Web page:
The Lakes Region Conservation Corps (LRCC) is an AmeriCorps service program that develops skills and experiences for conservation professionals. LRCC members are the driving force behind the Squam Lakes Association’s conservation efforts. The program provides hands-on conservation work experience and numerous certifications over a broad range of areas, which ensures that LRCC members are capable of independently approaching a variety of tasks in the environmental conservation field. Members remove invasive species from the Squam watershed, manage and act as caretakers at our backcountry campsites, maintain the SLA’s 50+ miles of trails, educate the public on local and regional conservation initiatives, spearhead reports on conservation efforts, lead SLA volunteer crews and ensure the daily functioning of the Squam Lakes Association’s programs. Click here to learn more about the LRCC program.
February 15, 2019
Growing up in New Hampshire, I learned early on how to savor a brisk morning and biting wind and get outside, to keep from going stir-crazy. I was lucky to have had skis strapped to my feet around the age of five and even luckier to have had a father who was eager to dump me in skiing lessons so he that could take some turns. By the time I was in high school, I was quite adept at handling my ‘sticks’ and joined the ski team at school, but the monotony of grand slalom turns on a wide white plane didn’t suit my style. I skied the moguls, into the trees, off of small cliffs - off of the manicured corduroy wherever I could find the chance.
Once I got out of college and started working, I wasn’t able to find the time to drive up into the mountains to ski downhill, so I bought cross country skis and started exploring the trails around my home. This was immensely gratifying, as I was able to glide on the snow through forest and along water’s edge, all through my own effort. Since leaving the “comfort” of a cubicle a few years ago, I’ve been slowly stepping up my level of adventuring and in 2018 I took the plunge and bought alpine touring skis. This winter has been unlike any other for me.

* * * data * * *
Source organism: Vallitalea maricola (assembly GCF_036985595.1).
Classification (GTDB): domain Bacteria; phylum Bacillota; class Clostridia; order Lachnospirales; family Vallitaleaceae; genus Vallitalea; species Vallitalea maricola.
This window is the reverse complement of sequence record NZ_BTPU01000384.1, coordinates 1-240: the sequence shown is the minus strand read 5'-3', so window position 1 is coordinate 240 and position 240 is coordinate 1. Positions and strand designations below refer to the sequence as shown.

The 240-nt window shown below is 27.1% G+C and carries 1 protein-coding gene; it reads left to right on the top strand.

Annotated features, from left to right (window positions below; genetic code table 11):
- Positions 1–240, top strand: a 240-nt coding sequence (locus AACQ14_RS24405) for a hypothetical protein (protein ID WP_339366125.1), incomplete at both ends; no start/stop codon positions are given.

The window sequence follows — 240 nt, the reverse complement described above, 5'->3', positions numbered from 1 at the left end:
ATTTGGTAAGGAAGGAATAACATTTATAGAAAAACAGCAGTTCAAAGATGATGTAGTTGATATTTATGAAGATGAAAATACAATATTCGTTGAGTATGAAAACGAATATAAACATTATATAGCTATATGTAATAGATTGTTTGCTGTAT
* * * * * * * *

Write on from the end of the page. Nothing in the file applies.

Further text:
On average, I've “earned my turns” skiing about every other day since the first day of winter because I have been getting up before the sun rises to ski before I serve at the SLA. As part of my AmeriCorps service here, I have analyzed trail parameters which are used to improve management of SLA trail resources. As a result of this, I generated and had access to trail data which, in my free time, I used to identify trails whose grade and features would lend themselves well to a vigorous morning ski. In this way, I found all “the goods” in our trail system, which are available for the plundering just a short drive from our doorstep.
I grew up driving hours to go skiing, so it’s hard to express the immense gratitude I have for being able to see these mountains from my window today. The SLA maintains over fifty miles of trail and I feel very lucky to have such a bountiful natural playground in my backyard. Despite being consumed by skiing at the moment, I can’t wait for the snow to melt, for mud season to pass, and for many more miles of trail to become accessible to us all.
John enjoys early mornings to himself, making soy wax candles, and adventuring in all its forms. You can read more about John here.
Join our LRCC members for weekly guided hikes, volunteer opportunities, and environmental programs. Learn more by clicking here.